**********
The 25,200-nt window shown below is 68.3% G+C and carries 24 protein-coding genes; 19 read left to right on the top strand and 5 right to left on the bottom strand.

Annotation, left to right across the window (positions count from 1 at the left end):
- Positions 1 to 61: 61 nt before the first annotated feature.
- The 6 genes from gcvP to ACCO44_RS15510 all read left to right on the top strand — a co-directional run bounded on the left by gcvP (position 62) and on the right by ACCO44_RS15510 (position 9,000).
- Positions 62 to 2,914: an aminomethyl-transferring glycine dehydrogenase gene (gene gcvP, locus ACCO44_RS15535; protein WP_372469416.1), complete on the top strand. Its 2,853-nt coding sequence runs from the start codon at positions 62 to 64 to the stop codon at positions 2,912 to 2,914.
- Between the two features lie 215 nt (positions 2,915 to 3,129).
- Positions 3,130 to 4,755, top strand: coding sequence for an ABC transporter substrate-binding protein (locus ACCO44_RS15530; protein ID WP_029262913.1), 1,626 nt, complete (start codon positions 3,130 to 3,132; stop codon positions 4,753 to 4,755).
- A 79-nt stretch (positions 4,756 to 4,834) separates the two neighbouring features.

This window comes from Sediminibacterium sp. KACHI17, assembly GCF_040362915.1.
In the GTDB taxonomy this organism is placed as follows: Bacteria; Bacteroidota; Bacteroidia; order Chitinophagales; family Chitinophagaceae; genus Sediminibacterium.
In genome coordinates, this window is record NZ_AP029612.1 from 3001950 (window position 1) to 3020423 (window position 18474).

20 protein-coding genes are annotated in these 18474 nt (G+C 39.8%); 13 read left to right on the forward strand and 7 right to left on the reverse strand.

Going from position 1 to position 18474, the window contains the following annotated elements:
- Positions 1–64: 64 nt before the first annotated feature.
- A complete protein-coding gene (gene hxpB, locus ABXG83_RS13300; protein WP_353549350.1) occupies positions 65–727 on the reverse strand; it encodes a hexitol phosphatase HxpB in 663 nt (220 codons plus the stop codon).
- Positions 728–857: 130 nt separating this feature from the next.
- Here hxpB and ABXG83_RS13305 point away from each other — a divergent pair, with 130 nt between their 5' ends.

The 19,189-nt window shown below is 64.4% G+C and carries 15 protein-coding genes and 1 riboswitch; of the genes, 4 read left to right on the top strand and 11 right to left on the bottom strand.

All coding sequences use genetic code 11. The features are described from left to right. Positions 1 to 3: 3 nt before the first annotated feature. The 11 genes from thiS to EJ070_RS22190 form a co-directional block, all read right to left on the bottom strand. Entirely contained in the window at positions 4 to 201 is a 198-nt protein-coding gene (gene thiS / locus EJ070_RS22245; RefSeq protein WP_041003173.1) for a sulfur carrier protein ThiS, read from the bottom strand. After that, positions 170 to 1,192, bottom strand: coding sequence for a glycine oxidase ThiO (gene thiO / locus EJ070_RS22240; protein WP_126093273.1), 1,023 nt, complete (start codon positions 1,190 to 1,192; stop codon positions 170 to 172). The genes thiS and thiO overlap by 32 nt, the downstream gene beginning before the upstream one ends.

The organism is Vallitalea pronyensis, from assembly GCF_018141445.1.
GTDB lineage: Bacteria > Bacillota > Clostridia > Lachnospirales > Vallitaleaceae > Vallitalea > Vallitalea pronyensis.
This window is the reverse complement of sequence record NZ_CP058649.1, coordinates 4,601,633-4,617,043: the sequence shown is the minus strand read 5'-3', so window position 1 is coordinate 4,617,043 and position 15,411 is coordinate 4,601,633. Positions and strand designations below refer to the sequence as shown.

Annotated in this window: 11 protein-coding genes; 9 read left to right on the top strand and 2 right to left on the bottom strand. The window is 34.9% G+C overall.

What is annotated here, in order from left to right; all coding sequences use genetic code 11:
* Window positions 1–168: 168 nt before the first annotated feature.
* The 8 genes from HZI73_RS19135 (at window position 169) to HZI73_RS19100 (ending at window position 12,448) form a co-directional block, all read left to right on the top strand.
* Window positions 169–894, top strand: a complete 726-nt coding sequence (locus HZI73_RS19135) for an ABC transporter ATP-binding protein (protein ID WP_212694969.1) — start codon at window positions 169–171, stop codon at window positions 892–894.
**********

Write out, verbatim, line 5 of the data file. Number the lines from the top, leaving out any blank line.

- Positions 62 to 2,914: an aminomethyl-transferring glycine dehydrogenase gene (gene gcvP, locus ACCO44_RS15535; protein WP_372469416.1), complete on the top strand. Its 2,853-nt coding sequence runs from the start codon at positions 62 to 64 to the stop codon at positions 2,912 to 2,914.